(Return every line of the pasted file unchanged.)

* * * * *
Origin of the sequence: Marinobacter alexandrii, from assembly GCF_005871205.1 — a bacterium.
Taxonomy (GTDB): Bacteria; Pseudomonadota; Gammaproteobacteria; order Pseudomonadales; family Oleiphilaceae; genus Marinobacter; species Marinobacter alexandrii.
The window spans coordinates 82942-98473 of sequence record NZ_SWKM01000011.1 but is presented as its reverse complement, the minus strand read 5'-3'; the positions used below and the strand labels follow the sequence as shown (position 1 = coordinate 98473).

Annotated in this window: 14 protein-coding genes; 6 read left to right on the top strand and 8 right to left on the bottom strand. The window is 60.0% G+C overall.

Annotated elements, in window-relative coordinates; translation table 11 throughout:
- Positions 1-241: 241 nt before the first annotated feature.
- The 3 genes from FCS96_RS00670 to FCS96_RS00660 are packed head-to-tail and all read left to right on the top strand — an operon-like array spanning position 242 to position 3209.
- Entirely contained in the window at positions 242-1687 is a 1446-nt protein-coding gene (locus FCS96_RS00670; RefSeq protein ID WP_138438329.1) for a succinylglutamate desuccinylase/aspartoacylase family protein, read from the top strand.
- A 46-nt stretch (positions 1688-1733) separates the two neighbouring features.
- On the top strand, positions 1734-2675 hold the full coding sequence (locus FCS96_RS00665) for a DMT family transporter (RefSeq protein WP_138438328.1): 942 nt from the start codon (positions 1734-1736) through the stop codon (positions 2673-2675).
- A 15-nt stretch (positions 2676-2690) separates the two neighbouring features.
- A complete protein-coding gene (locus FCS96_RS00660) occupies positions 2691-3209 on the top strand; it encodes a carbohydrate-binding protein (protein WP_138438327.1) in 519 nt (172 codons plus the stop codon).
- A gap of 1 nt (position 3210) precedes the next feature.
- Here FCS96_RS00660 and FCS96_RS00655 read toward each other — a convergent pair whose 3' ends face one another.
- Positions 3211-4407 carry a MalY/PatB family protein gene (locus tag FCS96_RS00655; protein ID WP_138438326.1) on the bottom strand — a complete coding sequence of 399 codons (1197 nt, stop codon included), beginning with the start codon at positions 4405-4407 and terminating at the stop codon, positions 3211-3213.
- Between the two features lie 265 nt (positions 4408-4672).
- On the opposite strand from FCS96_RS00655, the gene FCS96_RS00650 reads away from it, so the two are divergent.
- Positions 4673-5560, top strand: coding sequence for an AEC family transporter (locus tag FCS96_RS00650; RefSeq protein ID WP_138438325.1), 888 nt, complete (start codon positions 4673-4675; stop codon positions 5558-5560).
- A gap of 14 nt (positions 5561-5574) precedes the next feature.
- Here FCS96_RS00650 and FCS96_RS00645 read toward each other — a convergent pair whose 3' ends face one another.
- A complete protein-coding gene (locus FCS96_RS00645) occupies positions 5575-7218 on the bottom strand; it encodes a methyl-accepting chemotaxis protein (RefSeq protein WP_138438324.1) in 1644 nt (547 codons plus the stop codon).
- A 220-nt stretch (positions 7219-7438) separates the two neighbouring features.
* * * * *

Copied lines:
Origin of the sequence: Marinobacter alexandrii, from assembly GCF_005871205.1 — a bacterium.
Taxonomy (GTDB): Bacteria; Pseudomonadota; Gammaproteobacteria; order Pseudomonadales; family Oleiphilaceae; genus Marinobacter; species Marinobacter alexandrii.
The window spans coordinates 82942-98473 of sequence record NZ_SWKM01000011.1 but is presented as its reverse complement, the minus strand read 5'-3'; the positions used below and the strand labels follow the sequence as shown (position 1 = coordinate 98473).

Annotated in this window: 14 protein-coding genes; 6 read left to right on the top strand and 8 right to left on the bottom strand. The window is 60.0% G+C overall.

Annotated elements, in window-relative coordinates; translation table 11 throughout:
- Positions 1-241: 241 nt before the first annotated feature.
- The 3 genes from FCS96_RS00670 to FCS96_RS00660 are packed head-to-tail and all read left to right on the top strand — an operon-like array spanning position 242 to position 3209.
- Entirely contained in the window at positions 242-1687 is a 1446-nt protein-coding gene (locus FCS96_RS00670; RefSeq protein ID WP_138438329.1) for a succinylglutamate desuccinylase/aspartoacylase family protein, read from the top strand.
- A 46-nt stretch (positions 1688-1733) separates the two neighbouring features.
- On the top strand, positions 1734-2675 hold the full coding sequence (locus FCS96_RS00665) for a DMT family transporter (RefSeq protein WP_138438328.1): 942 nt from the start codon (positions 1734-1736) through the stop codon (positions 2673-2675).
- A 15-nt stretch (positions 2676-2690) separates the two neighbouring features.
- A complete protein-coding gene (locus FCS96_RS00660) occupies positions 2691-3209 on the top strand; it encodes a carbohydrate-binding protein (protein WP_138438327.1) in 519 nt (172 codons plus the stop codon).
- A gap of 1 nt (position 3210) precedes the next feature.
- Here FCS96_RS00660 and FCS96_RS00655 read toward each other — a convergent pair whose 3' ends face one another.
- Positions 3211-4407 carry a MalY/PatB family protein gene (locus tag FCS96_RS00655; protein ID WP_138438326.1) on the bottom strand — a complete coding sequence of 399 codons (1197 nt, stop codon included), beginning with the start codon at positions 4405-4407 and terminating at the stop codon, positions 3211-3213.
- Between the two features lie 265 nt (positions 4408-4672).
- On the opposite strand from FCS96_RS00655, the gene FCS96_RS00650 reads away from it, so the two are divergent.
- Positions 4673-5560, top strand: coding sequence for an AEC family transporter (locus tag FCS96_RS00650; RefSeq protein ID WP_138438325.1), 888 nt, complete (start codon positions 4673-4675; stop codon positions 5558-5560).
- A gap of 14 nt (positions 5561-5574) precedes the next feature.
- Here FCS96_RS00650 and FCS96_RS00645 read toward each other — a convergent pair whose 3' ends face one another.
- A complete protein-coding gene (locus FCS96_RS00645) occupies positions 5575-7218 on the bottom strand; it encodes a methyl-accepting chemotaxis protein (RefSeq protein WP_138438324.1) in 1644 nt (547 codons plus the stop codon).
- A 220-nt stretch (positions 7219-7438) separates the two neighbouring features.